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  1. Hi, after almost 2 years I have reworked my Archaeopteryx skeleton model also shown on this board: http://www.thefossilforum.com/index.php?/topic/110891-archaeopteryx-skeleton-model/ On the first version, I wasn't happy with the stability and the external metal support. Also, the dynamic pose made it large and difficult to find space for. So I decided to give the new version a more relaxed, upright posture and to run an iron rod through the spine instead of below it. I also reworked some details and found that the skull was scaled a bit too large compared to most specimen
  2. A priceless fossil destroyed in WWII has resurfaced in an unusual way Ashley Strickland, November 4, 2022 "The original fossil was highly significant in being the very first complete skeleton of any prehistoric reptile fossil ever found at the time,..." The open access paper is: Lomax, D.R. and Massare, J.A., 2022. Rediscovery of two casts of the historically important ‘Proteo-saurus’, the first complete ichthyosaur skeleton. Royal Society Open Science, 9(11), p.220966. Your, Paul H.
  3. Hi My wife and I have just returned from a relaxing week on the Yorkshire coast, walking and looking for ammonites. We didn’t find much but what we did find were pretty rare. First some scenic pics: The last is Whitby Abbey which features in Dracula. First ammonite, an Asteroceras multi block. Second, a androgynoceras multi block Third Paltechioceras (extremely rare and needs glueing back together and prepping)
  4. Hi everyone! Last week we went on a weekend trip with our fossil club the BVP to go on a fossil hunt to the jurassic clay cliffs "Falaises de Vaches Noires" between Houlgate & Villers-Sur-Mer in Normandy, France. https://www.paleontica.org/locations/fossil/68 The famous cliffs of Vaches Noires date back to the Jurassic period, and span both the Callovian & Oxfordian stages (166 - 157 mya) and the Cretaceous period spanning the Cenomanian (100 - 94 mya). Back in the jurassic this area was a rich marine environment and fossils that can be found here are man
  5. Paolo997

    Big shell?

    Hi Forum, I'm asking you help to identify this speciment. Is it a big shell? or I am confusing a big portion of an ammonite? the piece is about 15cm. It was collected in the Omhden quarry (DE, next to the famous Holzmaden quarry) in the pictures you can find positive and negative plates Thanks a lot Paolo
  6. The latest Chronostratigraphic Chart from the ICS. https://stratigraphy.org/news/143 Numeric Ages altered: 2022/10 - Jurassic: numeric ages of all stages updated to comply to GTS2020 - by request of SCJS (Angela Coe) Tithonian 149.2 +/- 0.7 Ma (was: 152.1 +/- 0.9 Ma ) Kimmeridgian 154.8 +/- 0.8 Ma (was: 157.3 +/- 1.0 Ma ) Oxfordian 161.5 +/- 1.0 Ma (was: 163.5 +/- 1.0 Ma ) Callovian 165.3 +/-1.1 Ma (was: 166.1 +/- 1.2 Ma ) Bathonian 168.2 +/- 1.2 Ma (was: 168.3 +/- 1.3 Ma ) Bajocian 170.9 +/- 0.8 Ma (was: 170.3 +/- 1.4 Ma ) Aalenia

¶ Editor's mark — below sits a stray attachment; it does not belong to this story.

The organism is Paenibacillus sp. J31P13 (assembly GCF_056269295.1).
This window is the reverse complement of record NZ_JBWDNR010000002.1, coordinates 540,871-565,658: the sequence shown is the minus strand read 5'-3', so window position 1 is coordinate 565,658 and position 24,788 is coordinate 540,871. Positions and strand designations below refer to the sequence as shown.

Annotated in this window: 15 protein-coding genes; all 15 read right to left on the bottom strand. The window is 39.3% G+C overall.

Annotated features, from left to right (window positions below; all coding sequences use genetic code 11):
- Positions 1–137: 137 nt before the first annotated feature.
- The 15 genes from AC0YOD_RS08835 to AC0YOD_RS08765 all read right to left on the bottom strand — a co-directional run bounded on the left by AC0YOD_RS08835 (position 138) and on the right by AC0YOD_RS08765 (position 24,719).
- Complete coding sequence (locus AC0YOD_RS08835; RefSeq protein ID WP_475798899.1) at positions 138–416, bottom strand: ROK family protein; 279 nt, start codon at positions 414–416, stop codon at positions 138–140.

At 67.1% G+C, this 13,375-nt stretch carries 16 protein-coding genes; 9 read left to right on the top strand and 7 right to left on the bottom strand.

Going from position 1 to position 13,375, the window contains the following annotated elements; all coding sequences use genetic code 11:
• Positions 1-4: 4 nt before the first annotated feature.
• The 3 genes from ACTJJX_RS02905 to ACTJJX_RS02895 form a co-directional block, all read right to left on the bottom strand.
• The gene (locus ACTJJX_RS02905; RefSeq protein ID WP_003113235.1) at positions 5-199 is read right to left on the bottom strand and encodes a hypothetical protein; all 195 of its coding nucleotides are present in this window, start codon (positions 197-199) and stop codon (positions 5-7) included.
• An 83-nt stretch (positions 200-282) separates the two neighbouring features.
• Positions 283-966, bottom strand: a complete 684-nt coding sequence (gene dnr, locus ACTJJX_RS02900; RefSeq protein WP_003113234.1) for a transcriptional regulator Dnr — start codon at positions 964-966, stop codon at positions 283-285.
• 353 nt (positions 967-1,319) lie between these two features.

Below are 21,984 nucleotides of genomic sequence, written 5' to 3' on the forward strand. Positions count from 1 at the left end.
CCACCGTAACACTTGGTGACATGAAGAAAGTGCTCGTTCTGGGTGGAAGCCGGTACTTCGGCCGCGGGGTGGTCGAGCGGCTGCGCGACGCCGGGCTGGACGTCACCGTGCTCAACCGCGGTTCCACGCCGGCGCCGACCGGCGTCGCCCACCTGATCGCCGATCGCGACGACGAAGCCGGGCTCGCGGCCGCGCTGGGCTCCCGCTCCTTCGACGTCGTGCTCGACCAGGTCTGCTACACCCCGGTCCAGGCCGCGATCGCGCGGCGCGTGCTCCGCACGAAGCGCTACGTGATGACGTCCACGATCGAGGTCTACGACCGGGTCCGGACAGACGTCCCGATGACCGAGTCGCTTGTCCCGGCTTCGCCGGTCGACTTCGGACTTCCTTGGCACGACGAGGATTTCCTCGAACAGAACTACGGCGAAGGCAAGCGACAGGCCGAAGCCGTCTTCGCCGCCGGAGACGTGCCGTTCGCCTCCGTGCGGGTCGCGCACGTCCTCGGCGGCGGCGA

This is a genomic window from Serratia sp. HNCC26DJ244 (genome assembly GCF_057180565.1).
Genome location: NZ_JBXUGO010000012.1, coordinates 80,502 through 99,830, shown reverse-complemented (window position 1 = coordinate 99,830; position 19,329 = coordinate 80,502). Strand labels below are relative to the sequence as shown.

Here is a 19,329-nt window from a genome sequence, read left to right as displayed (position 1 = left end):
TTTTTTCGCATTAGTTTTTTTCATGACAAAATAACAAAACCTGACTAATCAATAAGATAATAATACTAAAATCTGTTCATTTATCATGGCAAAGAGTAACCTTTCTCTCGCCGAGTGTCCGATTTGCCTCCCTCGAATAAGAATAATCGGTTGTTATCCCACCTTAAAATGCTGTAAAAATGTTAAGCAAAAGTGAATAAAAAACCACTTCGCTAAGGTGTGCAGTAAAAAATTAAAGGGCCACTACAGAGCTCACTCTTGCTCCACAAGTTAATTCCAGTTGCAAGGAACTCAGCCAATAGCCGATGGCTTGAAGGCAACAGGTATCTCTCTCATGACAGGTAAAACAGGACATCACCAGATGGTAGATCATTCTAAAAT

7. L.S., I recently purchased an old collection of plant fossils. The boxes also contained an odd couple of non-plants, which I would like to offer up for trade. Ideally, I would like to get some plant fossils in return. Photos below, with scale in centimetres at bottom. Disclaimer: The information below is "as received". I cannot guarantee provenance/identifications are 100% correct since these pieces come from an old collection, plus marine beasties are not really my cup of tea... Kind regards, Tim Specimen A: Large plate with several ammonites
  8. pachy-pleuro-whatnot-odon

    Looking for info on Temnodontosaurus eurycephalus

    Probably one of the most enigmatic species of Temnodontosaurus is Temnodontosaurus eurycephalus, owing to only one skull ever having been found. This particular species is often described as a snub-nosed temnodontosaur with massive teeth and heavy jaw muscles that it probably used to hunt other ichthyosaurs (and other marine reptiles). Its holotype is currently held by the Natural History Museum in London, with the below being some images of it, taken off of Wikipedia: My interest with it, at present, lies with its dentition, with the morphology of its teeth. For I've
  9. Taxonomy from Schweigert et al. 1998. Description by Schweigert et al. 1998, p. 28 (translated from German by oilshale):"Muensteria vermicularis Sternberg alias Epitrachys rugosus (Eulers) is an elongated, gradually widening structure with a rough, granular surface. Usually it is not strictly straight but slightly curved. Particularly characteristic is a fine striation or wrinkling running transverse to the longitudinal axis. This striation gradually disappears on the broader end, so that it is only dimly discernible in the rock, if at all." References: Sternberg, K. M. (1833): Versuch e
  10. rocket

    ammonites.fr shuts down

    One of the really best websites about cretaceous and jurassic ammonites has been removed from the net, www.ammonites.fr This was always an inspiration to compare own finds and determine them. I do not really know why, have heard some stories but did not talk to Herve Chatelier, the owner And, when you look with the waybackmachine it is not possible to open former versions... I will miss the website
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